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What's The Best Type of Soil For Plants?

April 18, 2018

Four things are required for plants to grow big and hardy: the proper amount of sunlight, the availability of water, enough nutrients, and oxygen. Without these four things, plants will struggle and in some cases, die. Out of those four growth factors, soil has an influence on three of them: water, nutrients, and oxygen. Soil is the place that plants live 24/7. It’s where they take root, weather the seasons, and absorb water and nutrients. To say that having the best soil for plants is important is an understatement. So, what is the best type of soil for plants?

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Most homeowners assume water and sunlight are the only two factors that matter when trying to grow plants. Little thought is given to the soil type because dirt is dirt, right? Wrong. Soil varies greatly in composition, density, and structure. These differences can alter drainage, compaction, nutrient levels and what types of organisms live and grow in the soil.

* What to Consider Before Planting? *

 

Different Types of Soil

 

There are three main types of soil: sand, clay, and silt. These soil types are characterized by their size, but can be identified by their moisture retention, texture, and flexibility. Each type is uniquely different in how they support the three growth factors or water, nutrients, and oxygen.

Sand Silt Clay

Size Comparison of Soil

Sand:

Sand particles are large with lots of space between each grain. Water and nutrients flow through easily but aren’t retained. Sandy soil doesn’t bind together well. Think of a beach or desert, very few plants grow there and the soil is susceptible to erosion. Because of these traits, sand is good for oxygen infiltration.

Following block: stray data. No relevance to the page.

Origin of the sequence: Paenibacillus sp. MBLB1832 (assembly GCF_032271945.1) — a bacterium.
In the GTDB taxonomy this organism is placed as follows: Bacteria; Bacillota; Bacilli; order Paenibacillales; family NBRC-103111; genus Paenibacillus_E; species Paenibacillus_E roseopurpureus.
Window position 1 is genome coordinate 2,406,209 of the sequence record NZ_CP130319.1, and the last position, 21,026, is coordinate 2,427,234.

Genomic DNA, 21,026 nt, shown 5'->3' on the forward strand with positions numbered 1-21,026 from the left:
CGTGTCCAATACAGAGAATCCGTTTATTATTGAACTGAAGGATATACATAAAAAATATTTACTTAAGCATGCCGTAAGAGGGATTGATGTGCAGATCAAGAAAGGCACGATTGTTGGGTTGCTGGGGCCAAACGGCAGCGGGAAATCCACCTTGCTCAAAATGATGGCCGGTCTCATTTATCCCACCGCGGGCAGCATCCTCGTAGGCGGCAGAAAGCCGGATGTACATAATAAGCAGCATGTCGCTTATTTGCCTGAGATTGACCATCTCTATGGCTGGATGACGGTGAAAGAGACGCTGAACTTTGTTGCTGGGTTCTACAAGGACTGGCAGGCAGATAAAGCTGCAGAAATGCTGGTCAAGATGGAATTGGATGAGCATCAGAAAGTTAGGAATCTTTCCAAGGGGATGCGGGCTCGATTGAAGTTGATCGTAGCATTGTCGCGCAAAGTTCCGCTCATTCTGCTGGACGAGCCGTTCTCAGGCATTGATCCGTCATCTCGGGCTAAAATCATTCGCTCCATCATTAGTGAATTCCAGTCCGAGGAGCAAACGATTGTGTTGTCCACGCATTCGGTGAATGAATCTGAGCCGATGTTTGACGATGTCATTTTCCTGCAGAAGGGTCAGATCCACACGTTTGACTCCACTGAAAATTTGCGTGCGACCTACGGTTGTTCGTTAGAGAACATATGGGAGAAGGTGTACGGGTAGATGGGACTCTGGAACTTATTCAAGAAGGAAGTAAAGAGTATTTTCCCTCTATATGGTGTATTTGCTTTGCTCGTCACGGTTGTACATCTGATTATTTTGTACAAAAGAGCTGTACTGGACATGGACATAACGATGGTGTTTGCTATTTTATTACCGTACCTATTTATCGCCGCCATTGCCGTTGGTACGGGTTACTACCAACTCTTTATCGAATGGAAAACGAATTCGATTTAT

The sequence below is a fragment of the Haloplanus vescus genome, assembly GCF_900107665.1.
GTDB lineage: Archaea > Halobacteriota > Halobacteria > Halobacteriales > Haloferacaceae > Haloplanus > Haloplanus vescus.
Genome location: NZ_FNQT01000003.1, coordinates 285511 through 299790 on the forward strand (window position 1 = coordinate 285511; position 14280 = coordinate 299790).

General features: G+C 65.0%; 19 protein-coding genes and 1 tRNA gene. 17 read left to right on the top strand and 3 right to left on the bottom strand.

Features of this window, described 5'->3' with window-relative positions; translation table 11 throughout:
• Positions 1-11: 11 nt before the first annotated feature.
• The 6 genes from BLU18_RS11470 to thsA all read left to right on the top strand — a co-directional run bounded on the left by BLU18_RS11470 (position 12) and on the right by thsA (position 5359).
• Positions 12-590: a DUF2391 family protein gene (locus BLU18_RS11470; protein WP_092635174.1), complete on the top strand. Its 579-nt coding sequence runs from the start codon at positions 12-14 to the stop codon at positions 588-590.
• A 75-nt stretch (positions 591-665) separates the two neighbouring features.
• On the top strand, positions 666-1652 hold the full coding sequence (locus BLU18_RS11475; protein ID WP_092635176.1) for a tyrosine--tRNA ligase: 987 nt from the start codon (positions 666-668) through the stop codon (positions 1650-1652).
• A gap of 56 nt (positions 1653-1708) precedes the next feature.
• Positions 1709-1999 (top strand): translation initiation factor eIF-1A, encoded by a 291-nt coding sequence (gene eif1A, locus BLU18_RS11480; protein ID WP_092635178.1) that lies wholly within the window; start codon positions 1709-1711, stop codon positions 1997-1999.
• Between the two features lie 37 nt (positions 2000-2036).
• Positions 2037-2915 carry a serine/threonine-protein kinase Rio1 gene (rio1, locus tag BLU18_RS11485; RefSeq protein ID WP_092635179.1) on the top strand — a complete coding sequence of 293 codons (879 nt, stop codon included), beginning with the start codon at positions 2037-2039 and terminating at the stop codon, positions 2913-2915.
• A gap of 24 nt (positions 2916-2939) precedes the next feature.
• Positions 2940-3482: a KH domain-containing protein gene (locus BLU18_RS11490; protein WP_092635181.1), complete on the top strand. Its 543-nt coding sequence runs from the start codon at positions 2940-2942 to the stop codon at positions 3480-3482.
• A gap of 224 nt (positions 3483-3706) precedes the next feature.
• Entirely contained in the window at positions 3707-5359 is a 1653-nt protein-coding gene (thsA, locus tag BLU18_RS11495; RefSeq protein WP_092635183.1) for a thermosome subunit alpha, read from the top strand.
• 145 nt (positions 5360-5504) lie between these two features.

Sand Soil

Clay:

Clay particles are very small and close together. Clay is dense and sticky. It holds water very well but it’s also very dense. When clay dries out, it becomes hard and difficult to till. Many plants struggle in clay because of its poor drainage and dense nature that make it difficult for roots to break through the soil.

Clay Soil

Silt:

Silt particles are larger than clay but smaller than sand. It is often found suspended in water or deposited by streams. Silt is like clay in that it retains moisture but doesn’t allow much oxygen flow. Silt deposits can be very fertile and support lots of plant growth like the wetlands around the Mississippi River or rich farming near the Nile River in Egypt.

Silt Deposits in Egypt

Best Soil For Plants:

The ideal blend of soil for plant growth is called loam. Often referred to as topsoil or black dirt by landscape companies, loam is a mixture of sand, clay, and silt. The estimated mixture is 40% sand – 40% silt – 20% clay. Loam is just the right mixture of all three that it holds nutrients well, retains water but still drains   properly and allows oxygen to infiltrate.

Soil Triangle

Soil Triangle

Soil-Types

Now most people don’t get to choose what type of soil their yard sits on, but they can amend it if necessary. Many homeowners complain of dense clay soil that is difficult to work with or very dry soil that has been stripped of nutrients. A layer of topsoil can be brought in for new construction homes if this is the case. How Black Dirt is Made. For existing yards, there are steps to take to remediate the soil by tilling in other soil types to get closer to the loam mixture. To see what soil type is underneath your residential landscape, try this soil survey by United States Department of Agriculture.

WHAT TO CONSIDER BEFORE PLANTING